JMallows Graphic Illustrator

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    As a designer, I feel this is not true at all. Where Mac may seem better to one, it may not suite another. I personally spent over $2k on my computer a few years ago for my freelance work and would not have changed my mind. I am not a fan of Corel at all, but everyone is different and we all have our own ways. The only thing that should be looked at is the ending outcome of what is produced, not how it got to that point.
     
  10. bob

    bob Major Contributor

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    You might want to read that line, or have someone read it to you, until it dawns back their in your reptilian cortex that anyone who pronounces themselves a 'designer' [whatever that might be] in a sandbox filled with sign makers stands a good chance of appearing a taste presumptuous if not arrogant.
     
  11. Andy D

    Andy D Premium Subscriber

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    That's why I was careful to add "not anyone here". I have dealt with designers in the past, with large advertising firms, that
    their contempt comes oozing through the phone when I tell them that they need to save their file in a file format that I can import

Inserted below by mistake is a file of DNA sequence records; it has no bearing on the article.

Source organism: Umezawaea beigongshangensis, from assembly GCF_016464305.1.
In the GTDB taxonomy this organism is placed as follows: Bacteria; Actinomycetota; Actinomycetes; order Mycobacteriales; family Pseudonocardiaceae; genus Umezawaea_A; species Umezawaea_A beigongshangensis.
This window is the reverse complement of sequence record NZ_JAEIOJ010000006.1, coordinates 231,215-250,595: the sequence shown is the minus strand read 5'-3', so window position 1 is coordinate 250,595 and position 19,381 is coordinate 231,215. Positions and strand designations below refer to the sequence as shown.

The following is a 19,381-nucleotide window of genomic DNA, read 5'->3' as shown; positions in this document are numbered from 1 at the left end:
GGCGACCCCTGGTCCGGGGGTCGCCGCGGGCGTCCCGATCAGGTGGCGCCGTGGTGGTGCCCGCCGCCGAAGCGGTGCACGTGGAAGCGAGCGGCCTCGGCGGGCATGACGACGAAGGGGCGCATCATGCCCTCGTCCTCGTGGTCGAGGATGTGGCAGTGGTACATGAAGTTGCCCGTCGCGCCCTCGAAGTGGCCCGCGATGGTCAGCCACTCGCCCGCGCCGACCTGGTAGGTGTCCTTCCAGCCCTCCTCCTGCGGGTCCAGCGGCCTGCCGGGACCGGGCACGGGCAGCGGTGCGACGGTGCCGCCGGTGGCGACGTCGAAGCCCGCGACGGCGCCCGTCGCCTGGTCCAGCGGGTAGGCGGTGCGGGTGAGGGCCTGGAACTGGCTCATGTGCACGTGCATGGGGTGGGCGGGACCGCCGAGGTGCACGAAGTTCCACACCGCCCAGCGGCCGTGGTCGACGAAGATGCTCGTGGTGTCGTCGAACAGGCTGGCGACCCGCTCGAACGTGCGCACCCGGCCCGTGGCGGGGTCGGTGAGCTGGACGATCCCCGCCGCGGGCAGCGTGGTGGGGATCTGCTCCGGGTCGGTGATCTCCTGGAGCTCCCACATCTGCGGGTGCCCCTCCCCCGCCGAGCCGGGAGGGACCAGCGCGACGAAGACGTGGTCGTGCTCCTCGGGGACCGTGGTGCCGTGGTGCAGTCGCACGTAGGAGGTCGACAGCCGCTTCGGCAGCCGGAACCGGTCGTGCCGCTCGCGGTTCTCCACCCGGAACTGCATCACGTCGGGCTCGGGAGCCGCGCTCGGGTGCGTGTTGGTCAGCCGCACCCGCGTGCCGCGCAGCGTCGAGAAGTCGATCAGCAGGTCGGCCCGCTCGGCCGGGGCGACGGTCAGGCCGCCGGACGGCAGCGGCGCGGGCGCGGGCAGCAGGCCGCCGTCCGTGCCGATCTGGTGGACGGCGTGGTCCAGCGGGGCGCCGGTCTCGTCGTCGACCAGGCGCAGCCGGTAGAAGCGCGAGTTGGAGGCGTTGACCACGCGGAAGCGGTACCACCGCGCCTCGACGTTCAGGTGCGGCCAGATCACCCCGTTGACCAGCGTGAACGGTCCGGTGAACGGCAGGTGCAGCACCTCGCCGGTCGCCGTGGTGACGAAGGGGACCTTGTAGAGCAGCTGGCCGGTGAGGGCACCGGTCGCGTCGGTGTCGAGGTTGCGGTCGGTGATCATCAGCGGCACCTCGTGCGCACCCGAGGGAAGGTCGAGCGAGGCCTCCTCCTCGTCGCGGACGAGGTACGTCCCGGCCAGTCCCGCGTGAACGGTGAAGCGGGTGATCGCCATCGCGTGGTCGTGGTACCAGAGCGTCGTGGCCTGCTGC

into my PC Corel Draw.
     
  12. Jackpine

    Jackpine Major Contributor

    Corel is my choice. I have been using it since version 3.
     
  13. billsines

    billsines Member

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    I have both. I own Corel outright. Adobe I must continue to pay until I die.
     
  14. WildWestDesigns

    WildWestDesigns Major Contributor

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    Well technically just a different license schema not actual ownership, however, since Corel seems to want to be going to a yearly release schedule, I have to wonder if that too will change. But that's speculation on my part.

    Between this and how MS is handling Win 10 pushed me over the edge to VM Windows and run Linux on bare metal. Not going to be ideal for everyone, but since most of my customer supplied files are either PDFs (at best) or raster files (doesn't matter if I get a raster or vector file, my process is the same), so I don't have to worry about being current. Even if I do, plenty of built in viewing tools on the Linux side to get it to work and bring into the VM.
     
  15. I'm all in with Adobe..Illustrator
     
    • Disagree Disagree x 1
  16. billsines

    billsines Member